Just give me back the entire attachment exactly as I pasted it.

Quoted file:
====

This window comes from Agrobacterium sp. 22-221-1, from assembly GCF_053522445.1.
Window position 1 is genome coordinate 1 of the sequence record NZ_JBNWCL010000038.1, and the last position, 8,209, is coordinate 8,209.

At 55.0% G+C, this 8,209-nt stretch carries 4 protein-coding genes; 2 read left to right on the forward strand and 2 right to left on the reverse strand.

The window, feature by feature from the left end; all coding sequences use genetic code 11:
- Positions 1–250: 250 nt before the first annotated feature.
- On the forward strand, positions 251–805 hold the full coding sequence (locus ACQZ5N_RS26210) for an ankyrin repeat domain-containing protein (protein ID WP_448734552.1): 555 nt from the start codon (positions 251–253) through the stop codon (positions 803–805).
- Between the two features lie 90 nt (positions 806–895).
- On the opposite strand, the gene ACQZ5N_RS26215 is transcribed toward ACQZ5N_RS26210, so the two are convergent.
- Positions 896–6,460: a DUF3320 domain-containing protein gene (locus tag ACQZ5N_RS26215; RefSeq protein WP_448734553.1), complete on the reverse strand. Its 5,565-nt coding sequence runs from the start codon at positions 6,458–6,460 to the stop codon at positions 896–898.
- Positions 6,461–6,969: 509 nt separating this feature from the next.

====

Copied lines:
This window comes from Agrobacterium sp. 22-221-1, from assembly GCF_053522445.1.
Window position 1 is genome coordinate 1 of the sequence record NZ_JBNWCL010000038.1, and the last position, 8,209, is coordinate 8,209.

At 55.0% G+C, this 8,209-nt stretch carries 4 protein-coding genes; 2 read left to right on the forward strand and 2 right to left on the reverse strand.

The window, feature by feature from the left end; all coding sequences use genetic code 11:
- Positions 1–250: 250 nt before the first annotated feature.
- On the forward strand, positions 251–805 hold the full coding sequence (locus ACQZ5N_RS26210) for an ankyrin repeat domain-containing protein (protein ID WP_448734552.1): 555 nt from the start codon (positions 251–253) through the stop codon (positions 803–805).
- Between the two features lie 90 nt (positions 806–895).
- On the opposite strand, the gene ACQZ5N_RS26215 is transcribed toward ACQZ5N_RS26210, so the two are convergent.
- Positions 896–6,460: a DUF3320 domain-containing protein gene (locus tag ACQZ5N_RS26215; RefSeq protein WP_448734553.1), complete on the reverse strand. Its 5,565-nt coding sequence runs from the start codon at positions 6,458–6,460 to the stop codon at positions 896–898.
- Positions 6,461–6,969: 509 nt separating this feature from the next.